Controversy rumbles on over new black Barbie’s, with blogs around the world criticising the new dolls for having straight hair. However one aspect has attracted surprisingly little attention: the fact that “young baby sisters” could easily be mistaken for their children
There is no suggestion that Mattel have set out to manufacture babymother Barbies, but with publicity photos showing each of the black dolls holding the hands of little black girls – and no black ‘Ken’ in sight – some real life children might take the dolls to be young single mothers.
The row over the appearance of dolls named Grace, Kara and Trichelle began earlier this month, when the Telegraph reported concerns that the plastic figures were just not black enough. This was reflected on blogs such as Tonic.
The dolls were created by African American Barbie designer Stacy McBride-Irby and have “fuller lips, a wider nose, more distinctive cheek bones and curlier hair,” according to the world’s biggest toymaker.
Admittedly, toy giant Mattel has not brought out any prams or other paraphernalia to suggest that they were babymoms, but the combination of hip hop-style “bling” such as huge necklaces and earrings, fancy trainers and at least one ghetto blaster, and young black kids on tow sends out very worrying signals.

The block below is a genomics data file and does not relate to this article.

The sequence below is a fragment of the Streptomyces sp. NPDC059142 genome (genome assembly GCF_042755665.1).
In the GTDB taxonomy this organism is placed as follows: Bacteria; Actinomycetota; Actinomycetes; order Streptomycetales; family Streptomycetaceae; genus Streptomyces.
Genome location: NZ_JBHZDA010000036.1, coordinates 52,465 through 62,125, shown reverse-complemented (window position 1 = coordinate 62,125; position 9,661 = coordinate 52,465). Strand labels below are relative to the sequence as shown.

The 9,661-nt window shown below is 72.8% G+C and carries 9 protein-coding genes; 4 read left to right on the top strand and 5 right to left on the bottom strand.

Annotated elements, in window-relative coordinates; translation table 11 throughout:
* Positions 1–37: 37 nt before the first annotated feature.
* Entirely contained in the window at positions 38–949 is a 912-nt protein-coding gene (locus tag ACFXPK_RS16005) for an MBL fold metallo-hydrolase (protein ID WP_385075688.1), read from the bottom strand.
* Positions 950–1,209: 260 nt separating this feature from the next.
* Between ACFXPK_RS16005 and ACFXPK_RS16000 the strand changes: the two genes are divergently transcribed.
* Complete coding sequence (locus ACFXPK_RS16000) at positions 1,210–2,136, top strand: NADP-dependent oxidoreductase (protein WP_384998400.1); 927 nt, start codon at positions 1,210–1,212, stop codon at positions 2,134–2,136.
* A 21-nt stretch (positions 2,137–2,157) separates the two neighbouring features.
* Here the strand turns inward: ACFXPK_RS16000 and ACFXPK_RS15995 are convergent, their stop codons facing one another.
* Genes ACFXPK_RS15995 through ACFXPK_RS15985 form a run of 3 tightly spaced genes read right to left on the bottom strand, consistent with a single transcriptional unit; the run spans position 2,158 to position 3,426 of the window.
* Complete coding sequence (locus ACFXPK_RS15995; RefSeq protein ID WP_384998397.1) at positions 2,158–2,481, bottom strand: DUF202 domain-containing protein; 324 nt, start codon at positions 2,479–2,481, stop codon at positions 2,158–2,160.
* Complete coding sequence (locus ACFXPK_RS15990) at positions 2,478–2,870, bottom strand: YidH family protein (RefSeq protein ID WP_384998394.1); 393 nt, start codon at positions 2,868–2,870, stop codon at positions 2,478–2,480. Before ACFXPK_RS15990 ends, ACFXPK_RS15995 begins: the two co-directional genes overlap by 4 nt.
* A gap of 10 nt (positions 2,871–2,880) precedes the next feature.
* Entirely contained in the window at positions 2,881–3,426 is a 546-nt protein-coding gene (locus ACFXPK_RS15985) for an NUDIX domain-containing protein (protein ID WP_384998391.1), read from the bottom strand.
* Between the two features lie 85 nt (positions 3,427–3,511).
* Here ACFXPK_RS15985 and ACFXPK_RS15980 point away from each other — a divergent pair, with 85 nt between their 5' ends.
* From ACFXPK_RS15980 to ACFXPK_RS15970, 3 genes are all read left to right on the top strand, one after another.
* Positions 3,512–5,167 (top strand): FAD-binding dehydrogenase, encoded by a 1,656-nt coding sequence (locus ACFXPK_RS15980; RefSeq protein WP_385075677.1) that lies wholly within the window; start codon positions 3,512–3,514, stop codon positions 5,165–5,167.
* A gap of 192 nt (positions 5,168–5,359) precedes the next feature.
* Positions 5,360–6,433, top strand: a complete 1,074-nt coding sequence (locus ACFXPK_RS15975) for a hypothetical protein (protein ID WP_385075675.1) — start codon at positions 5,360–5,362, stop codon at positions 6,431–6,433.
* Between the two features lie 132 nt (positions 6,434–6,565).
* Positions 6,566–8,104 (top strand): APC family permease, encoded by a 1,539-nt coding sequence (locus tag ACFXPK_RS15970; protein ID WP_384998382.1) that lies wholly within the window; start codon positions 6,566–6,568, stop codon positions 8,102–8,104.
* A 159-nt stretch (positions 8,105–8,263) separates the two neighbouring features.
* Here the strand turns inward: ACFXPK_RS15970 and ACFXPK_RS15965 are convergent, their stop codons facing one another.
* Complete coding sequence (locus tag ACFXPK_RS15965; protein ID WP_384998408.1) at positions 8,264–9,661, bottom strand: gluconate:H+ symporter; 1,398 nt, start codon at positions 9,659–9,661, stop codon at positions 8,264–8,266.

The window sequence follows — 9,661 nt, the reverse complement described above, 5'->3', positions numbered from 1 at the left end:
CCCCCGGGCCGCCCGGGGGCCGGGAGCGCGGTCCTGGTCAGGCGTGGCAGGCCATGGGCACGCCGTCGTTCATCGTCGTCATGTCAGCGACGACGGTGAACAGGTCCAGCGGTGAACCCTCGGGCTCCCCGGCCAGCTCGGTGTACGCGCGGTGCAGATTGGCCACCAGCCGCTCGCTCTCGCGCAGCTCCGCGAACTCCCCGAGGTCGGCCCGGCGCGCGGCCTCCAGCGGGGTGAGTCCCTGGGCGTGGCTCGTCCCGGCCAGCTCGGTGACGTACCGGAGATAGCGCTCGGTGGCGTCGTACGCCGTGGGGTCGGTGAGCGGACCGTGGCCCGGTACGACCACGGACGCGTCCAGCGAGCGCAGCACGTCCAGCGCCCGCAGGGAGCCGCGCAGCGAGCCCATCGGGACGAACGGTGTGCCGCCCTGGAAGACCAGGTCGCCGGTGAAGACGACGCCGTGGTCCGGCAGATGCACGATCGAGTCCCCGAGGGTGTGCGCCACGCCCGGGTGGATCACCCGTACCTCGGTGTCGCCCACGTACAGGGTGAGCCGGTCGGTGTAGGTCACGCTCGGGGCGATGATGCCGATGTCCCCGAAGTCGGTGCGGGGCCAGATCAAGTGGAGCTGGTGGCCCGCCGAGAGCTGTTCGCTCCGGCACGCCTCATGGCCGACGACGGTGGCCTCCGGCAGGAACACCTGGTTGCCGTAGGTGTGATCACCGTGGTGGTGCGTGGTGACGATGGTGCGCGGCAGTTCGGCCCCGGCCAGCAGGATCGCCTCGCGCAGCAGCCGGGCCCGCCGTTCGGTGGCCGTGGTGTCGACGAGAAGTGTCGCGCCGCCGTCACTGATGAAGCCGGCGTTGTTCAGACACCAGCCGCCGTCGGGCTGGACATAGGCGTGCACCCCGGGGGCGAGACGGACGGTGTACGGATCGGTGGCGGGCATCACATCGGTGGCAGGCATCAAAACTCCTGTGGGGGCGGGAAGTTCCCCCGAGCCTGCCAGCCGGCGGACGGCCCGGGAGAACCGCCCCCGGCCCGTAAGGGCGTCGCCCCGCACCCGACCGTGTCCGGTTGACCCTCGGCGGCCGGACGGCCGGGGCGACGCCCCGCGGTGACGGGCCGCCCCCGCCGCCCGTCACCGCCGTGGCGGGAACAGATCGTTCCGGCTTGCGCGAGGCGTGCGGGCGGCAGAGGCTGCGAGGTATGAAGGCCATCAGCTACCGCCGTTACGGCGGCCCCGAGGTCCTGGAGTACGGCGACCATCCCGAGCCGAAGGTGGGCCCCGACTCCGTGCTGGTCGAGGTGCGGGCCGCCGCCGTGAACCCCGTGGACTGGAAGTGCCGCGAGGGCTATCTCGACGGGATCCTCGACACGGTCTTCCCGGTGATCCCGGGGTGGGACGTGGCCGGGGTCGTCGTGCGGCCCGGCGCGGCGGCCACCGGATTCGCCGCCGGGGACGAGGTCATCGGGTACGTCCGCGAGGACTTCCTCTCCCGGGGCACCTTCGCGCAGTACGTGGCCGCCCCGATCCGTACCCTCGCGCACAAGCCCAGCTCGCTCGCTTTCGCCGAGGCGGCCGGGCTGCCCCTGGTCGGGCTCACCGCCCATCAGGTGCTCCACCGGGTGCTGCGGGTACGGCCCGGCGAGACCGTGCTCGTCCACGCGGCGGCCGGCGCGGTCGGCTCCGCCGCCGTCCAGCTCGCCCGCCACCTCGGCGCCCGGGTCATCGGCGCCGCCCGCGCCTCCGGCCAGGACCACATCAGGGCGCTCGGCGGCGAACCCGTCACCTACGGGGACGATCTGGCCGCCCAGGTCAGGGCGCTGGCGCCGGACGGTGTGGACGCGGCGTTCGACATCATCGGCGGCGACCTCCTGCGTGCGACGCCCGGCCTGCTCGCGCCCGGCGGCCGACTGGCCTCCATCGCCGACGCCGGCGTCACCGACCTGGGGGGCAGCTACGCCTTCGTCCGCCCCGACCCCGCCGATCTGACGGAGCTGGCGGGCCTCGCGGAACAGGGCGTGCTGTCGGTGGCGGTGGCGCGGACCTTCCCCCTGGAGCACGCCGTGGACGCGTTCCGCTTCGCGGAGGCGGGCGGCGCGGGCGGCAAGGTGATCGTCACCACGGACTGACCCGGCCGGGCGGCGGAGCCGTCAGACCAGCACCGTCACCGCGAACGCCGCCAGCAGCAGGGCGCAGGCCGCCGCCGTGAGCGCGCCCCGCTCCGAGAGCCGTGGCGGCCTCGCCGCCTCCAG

We look forward to TV advertising campaigns which will hopefully leave children in no doubt that Grace, Kara and Trichelle are not intended to be the mothers of the young black kids.
Barbie is not the only toy to have caused alarm bells to ring recently. An American website is reporting that major supermarket is selling a board game where players are runaway slaves escaping from the Deep South.
The game, called The Underground Railroad: The Escape to Freedom Game, features on the box a silhouette of an escaped slave apparently tip-toeing to safety. Given that escaped slaves were running in fear of their lives, with many killed or maimed during the journey, this looks in bad taste.
The uniquely American nature of the game hopefully means it will never go on sale in Britain, but as the website notes “something about this game just doesn’t sit right with us… are we being too sensitive?” We think not.
By Lester Holloway
Filed under: Family